BOND ADAMS EMPLOYMENT UPDATE by Dispute Resolution Partner, Rafique Patel
Shop workers will be given greater protection under new rules. They include a new right for shop workers to object to working more than their normal hours on a Sunday; and a reduction in the notice period for shop workers in large shops to opt out of Sunday working.
A start date for the changes to the rules has yet to be disclosed.
In February 2016 the government announced that it was pressing ahead with proposals to devolve to local authorities and mayors in England and Wales the power to set their own Sunday trading hours. To balance these proposals to extend hours, the Enterprise Bill sought to introduce additional protection for workers. For more information see our previous article.
Ultimately, the proposals to allow the extension of Sunday trading hours were defeated in the House of Commons. However, despite this, some significant changes to strengthen the rights of Sunday shop workers have made their way through into the Enterprise Act which received Royal Assent on 4 May 2016. These changes may have occurred somewhat “under the radar” for many retailers. We explain the changes below, when they are coming into force and what this may mean for employers.
The Enterprise Act 2016 will strengthen the rights of shop workers to opt out of working on Sundays with the introduction of the following provisions:
- Shop workers in large shops will be required to give only one month’s notice that they object to working on Sundays, rather than the previous three months. ‘Large shops’ are generally those whose floor area exceeds 280 square metres.
- There will be a new right for all shop workers to opt out of working additional hours over and above their normal Sunday hours. This new right will also be subject to one month’s notice for shop workers at large shops, and three months’ notice for those at small shops.
- Employers’ obligations to provide information about the new opt-out rights will be clarified. Employers will still be required to provide an explanatory statement notifying employees of their opt-out rights and this will need to include the right to opt out of working more than their normal Sunday hours. For new shop workers this will need to be provided within two months of the individual becoming a shop worker. For those who are already shop workers this will need to be provided within two months of the date the legislation commences. Future regulations will determine the commencement date and the form and content of such explanatory statements.
- Where an employer fails to notify their shop workers in accordance with these requirements, the notice period will, in respect of both opt-out rights, be automatically reduced. For shop workers in large shops the notice period will be reduced from one month to seven days and for shop workers in small shops, from three months to one month.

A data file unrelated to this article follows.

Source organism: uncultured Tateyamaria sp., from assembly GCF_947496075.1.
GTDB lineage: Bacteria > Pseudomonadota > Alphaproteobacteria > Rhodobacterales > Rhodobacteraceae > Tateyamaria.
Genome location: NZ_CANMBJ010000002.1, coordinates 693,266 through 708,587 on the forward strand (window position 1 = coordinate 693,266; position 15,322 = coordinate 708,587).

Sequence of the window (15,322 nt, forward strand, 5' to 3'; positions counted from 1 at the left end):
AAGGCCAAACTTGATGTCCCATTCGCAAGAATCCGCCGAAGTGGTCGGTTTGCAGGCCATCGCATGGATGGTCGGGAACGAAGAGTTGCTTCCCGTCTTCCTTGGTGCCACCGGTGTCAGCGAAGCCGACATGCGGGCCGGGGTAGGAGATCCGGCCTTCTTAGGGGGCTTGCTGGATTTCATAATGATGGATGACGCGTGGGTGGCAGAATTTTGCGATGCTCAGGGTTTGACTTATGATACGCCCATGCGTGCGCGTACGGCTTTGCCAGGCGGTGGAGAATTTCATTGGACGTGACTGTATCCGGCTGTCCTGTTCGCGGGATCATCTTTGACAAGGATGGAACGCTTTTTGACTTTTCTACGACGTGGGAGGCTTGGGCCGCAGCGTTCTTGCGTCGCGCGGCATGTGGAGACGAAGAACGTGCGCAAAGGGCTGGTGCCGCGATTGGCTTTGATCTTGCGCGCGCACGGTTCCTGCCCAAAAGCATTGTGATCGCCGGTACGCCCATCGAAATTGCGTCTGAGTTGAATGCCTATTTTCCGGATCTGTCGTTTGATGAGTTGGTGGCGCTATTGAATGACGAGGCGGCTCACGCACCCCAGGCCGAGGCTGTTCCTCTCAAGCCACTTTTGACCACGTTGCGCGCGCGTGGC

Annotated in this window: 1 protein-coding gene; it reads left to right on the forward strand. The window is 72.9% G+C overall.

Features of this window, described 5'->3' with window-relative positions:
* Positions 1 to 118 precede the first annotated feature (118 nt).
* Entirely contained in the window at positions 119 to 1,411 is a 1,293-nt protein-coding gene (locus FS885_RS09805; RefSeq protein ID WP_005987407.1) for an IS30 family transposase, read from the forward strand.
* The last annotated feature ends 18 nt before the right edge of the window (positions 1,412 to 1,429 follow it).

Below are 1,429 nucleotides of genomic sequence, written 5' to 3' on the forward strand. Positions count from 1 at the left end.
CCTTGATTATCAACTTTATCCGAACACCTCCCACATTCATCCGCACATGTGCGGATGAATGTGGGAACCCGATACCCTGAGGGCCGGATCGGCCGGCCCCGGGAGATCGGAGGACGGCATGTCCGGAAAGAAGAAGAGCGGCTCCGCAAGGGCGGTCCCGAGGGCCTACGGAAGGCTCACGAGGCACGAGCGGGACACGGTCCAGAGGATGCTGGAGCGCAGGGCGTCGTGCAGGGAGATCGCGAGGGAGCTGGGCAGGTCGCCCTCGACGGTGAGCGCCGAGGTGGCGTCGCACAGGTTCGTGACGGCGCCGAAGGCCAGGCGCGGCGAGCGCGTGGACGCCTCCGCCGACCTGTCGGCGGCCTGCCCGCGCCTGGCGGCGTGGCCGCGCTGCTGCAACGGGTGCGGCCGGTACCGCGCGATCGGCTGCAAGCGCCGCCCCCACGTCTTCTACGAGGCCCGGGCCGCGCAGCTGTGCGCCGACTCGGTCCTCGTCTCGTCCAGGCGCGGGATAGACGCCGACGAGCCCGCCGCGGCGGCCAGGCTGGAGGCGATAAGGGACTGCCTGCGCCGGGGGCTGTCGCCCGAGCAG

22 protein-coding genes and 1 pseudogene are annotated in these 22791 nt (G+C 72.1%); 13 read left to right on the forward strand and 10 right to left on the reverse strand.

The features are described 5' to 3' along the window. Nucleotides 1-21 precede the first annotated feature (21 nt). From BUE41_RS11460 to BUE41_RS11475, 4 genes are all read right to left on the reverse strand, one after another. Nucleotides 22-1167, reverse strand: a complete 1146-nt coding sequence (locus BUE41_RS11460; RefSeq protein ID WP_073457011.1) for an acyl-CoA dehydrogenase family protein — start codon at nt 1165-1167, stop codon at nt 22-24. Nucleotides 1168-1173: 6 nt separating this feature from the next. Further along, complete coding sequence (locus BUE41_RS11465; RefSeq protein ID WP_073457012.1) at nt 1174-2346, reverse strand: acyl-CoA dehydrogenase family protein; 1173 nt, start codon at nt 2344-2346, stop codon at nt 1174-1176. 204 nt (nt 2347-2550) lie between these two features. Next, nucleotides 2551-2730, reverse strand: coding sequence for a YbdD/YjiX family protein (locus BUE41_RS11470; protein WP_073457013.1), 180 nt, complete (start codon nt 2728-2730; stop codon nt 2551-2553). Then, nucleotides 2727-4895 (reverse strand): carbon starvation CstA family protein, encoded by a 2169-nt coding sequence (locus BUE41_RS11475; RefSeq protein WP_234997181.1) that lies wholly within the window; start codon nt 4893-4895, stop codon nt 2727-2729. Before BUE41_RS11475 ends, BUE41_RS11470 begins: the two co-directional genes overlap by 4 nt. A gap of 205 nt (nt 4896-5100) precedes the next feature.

- After an employee has given the appropriate objection notice to working additional hours, any contradictory contractual provisions will be unenforceable.
- Any detriment suffered by workers because they have served notice or refused to work such additional hours will be unlawful. Any dismissal for these reasons will also be automatically unfair (and the individual will not need to have qualifying service to be able to bring such a claim).
- Where an employment tribunal finds that an employer failed to notify a shop worker of their opt-out rights as required, the tribunal will be able to award the shop worker a guaranteed minimum award (two weeks’ pay, or four weeks’ pay where the tribunal considers it just and equitable).
When is this coming into force?
The timing for these provisions to come into effect is not currently clear as regulations will need to be made to bring them into force and clarify what “normal Sunday Working hours” are and how this is calculated.
The Enterprise Act 2016 suggests that “normal Sunday Working hours” may be calculated by, for example, averaging the number of hours worked during a specified period allowing for variation in special cases. The regulations may also specify how this is calculated where the shop worker has not been employed for a specified period and may introduce a service requirement (of less than a year) for shop workers to be able to object to additional hours.
What does this mean for retailers?
Retailers should “watch this space” for the regulations as, when they come into force, they will need to, in particular:
- Amend and issue new explanatory statements within set time frames to shop workers including new recruits and current staff
- Implement processes to calculate what “normal Sunday Working hours” are for shop workers and
- Consider how they will practically address any gaps in staffing on Sundays (bearing in mind that shorter notice periods for objecting will apply)
We will keep you up to date with these developments but, in the meantime, if you have any queries on this and the practical steps employers can take to address these issues please contact Rafique Patel, Partner.
For advice on all aspects of employment law including representation in the employment tribunal, representation in the Employment Appeal Tribunal and the courts, contact our partner Rafique Patel on email@example.com